Privacy Policy

Personal information: This is any information that can be used to identify a specific individual. It can include things like your name, address, email address, phone number, and more.

Cookies: These are small text files that are stored on your device when you visit a website. They can be used to track your activity on the site, remember your preferences, and more.

Third-party tracking: This refers to the use of tracking technologies by third-party companies, such as advertisers or analytics providers, to collect data about your online activity.

Opt-out: This is a process by which you can choose not to have your data collected or used for certain purposes. Many websites offer opt-out options for cookies and other tracking technologies.

Encryption: This is the process of converting data into a code to protect it from unauthorized access. Many websites use encryption to protect user data.

Data retention: This refers to how long a website keeps your data on file. The privacy policy should state how long your data is kept and how it’s deleted.

Data sharing: This refers to whether a website shares your data with third parties, such as advertisers or analytics providers. The privacy policy should state what data is shared and with whom.

Privacy policy: This is a statement that explains what data a website collects, how it’s used, and how it’s protected. The privacy policy should be easily accessible from the website’s homepage.

GDPR: The General Data Protection Regulation is a regulation in the European Union that governs data protection and privacy for individuals within the EU.

CCPA: The California Consumer Privacy Act is a law in California that gives consumers certain rights over their personal information, including the right to know what data is being collected and to opt-out of data sharing.

Personally identifiable information (PII): This is a type of personal information that can be used to identify a specific individual. It can include things like your name, address, social security number, and more.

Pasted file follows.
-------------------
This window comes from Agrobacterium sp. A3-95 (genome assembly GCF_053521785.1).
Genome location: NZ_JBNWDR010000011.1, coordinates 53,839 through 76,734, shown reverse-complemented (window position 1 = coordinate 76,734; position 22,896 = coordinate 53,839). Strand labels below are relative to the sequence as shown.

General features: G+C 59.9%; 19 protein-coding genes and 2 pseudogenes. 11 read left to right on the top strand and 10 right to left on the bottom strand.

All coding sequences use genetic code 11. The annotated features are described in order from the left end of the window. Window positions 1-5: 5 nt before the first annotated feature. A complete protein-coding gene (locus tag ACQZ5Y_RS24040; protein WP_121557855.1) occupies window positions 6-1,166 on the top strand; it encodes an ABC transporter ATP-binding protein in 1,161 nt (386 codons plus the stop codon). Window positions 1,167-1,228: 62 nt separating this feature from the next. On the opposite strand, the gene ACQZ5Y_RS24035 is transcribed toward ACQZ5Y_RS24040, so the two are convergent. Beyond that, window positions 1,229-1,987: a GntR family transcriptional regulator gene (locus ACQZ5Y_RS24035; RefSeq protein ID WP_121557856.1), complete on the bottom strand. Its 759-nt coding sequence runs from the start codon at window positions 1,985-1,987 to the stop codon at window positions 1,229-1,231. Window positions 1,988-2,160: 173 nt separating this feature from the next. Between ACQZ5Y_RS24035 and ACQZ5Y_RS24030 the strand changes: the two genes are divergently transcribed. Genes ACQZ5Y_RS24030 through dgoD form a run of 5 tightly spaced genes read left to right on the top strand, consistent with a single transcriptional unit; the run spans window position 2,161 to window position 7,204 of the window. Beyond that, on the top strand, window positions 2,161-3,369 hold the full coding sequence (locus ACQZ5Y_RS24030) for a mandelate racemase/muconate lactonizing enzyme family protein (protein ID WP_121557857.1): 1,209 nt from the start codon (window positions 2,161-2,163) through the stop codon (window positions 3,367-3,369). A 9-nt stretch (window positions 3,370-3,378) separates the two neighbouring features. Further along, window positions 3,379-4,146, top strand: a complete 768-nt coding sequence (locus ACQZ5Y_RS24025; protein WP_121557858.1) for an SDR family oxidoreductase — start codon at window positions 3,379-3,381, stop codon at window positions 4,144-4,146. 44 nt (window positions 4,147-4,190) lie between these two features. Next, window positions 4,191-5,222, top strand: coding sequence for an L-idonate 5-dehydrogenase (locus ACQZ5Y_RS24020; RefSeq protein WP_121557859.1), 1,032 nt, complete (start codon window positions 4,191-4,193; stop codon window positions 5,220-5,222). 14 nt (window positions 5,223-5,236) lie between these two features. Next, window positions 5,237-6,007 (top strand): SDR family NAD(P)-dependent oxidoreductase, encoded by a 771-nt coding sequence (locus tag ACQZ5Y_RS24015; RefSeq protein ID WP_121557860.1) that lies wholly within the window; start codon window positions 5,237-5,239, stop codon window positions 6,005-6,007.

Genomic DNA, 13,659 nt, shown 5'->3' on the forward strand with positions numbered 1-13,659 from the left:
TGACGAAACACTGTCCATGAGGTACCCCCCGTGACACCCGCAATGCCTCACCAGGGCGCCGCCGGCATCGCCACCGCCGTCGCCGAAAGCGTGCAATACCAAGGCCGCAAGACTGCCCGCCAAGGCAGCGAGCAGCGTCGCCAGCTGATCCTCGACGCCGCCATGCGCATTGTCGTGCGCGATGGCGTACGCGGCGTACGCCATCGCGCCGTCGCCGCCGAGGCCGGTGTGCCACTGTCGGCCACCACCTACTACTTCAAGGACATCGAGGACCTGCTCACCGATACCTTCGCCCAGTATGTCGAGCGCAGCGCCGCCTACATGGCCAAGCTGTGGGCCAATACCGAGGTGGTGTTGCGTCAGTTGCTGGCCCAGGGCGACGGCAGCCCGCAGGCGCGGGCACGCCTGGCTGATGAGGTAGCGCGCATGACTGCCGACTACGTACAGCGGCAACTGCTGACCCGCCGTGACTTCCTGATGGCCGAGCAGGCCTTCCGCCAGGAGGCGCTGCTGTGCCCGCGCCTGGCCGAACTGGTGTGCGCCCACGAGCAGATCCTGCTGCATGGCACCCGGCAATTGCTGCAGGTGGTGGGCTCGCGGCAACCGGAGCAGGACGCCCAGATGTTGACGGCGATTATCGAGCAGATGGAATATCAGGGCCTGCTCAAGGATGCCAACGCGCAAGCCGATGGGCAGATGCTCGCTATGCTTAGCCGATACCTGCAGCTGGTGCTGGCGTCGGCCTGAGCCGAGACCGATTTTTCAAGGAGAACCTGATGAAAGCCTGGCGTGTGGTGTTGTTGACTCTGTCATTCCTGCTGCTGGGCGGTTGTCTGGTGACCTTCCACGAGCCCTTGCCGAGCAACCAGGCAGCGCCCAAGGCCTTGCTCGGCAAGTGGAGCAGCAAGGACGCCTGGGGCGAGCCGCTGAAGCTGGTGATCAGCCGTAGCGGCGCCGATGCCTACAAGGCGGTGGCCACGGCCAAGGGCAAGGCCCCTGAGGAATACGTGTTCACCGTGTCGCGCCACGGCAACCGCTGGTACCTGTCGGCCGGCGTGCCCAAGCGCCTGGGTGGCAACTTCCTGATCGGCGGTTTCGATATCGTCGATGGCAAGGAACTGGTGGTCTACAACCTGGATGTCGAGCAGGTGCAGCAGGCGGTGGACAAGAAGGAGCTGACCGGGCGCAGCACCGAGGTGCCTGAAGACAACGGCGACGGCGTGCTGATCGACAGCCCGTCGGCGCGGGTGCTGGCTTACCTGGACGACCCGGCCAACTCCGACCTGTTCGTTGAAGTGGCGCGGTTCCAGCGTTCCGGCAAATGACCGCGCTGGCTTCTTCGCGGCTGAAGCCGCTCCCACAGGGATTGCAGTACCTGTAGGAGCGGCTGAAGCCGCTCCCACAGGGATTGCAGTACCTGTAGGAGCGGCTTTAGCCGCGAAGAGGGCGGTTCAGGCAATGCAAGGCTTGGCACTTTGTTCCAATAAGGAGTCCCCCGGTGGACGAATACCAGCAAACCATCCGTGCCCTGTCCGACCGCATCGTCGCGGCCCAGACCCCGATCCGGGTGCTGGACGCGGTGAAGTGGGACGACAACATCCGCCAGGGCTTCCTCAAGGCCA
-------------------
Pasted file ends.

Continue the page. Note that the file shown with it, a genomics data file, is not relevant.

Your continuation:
Data breach: This is an incident in which sensitive data is accessed or stolen by unauthorized individuals. Websites should have policies in place to prevent data breaches and to respond quickly if one occurs.

Two-factor authentication: This is a security measure that requires users to provide two forms of identification (such as a password and a verification code) in order to access their accounts.

Privacy seal: This is a certification or seal of approval from an independent organization that verifies a website’s privacy practices. Websites that display a privacy seal have gone through a rigorous process to ensure that they are protecting user data.

Do Not Track (DNT): This is a browser setting that tells websites not to track your activity. However, not all websites honor DNT requests.

Privacy Shield: This was a framework between the EU and the US that provided a mechanism for transfers of personal data between the two regions. However, it was invalidated by the European Court of Justice in 2020.

Data protection officer (DPO): This is a person who is responsible for overseeing a website’s data protection policies and ensuring compliance with relevant laws and regulations.

User consent: This refers to the idea that users should have control over how their data is collected and used. Websites should obtain user consent before collecting or sharing personal information.

Data portability: This is the ability to transfer your personal data from one website or service to another. Some websites offer data portability as a way to give users more control over their data.

Privacy-enhancing technologies (PETs): These are technologies that are designed to enhance privacy and security online. Examples include encryption, anonymization, and secure messaging apps.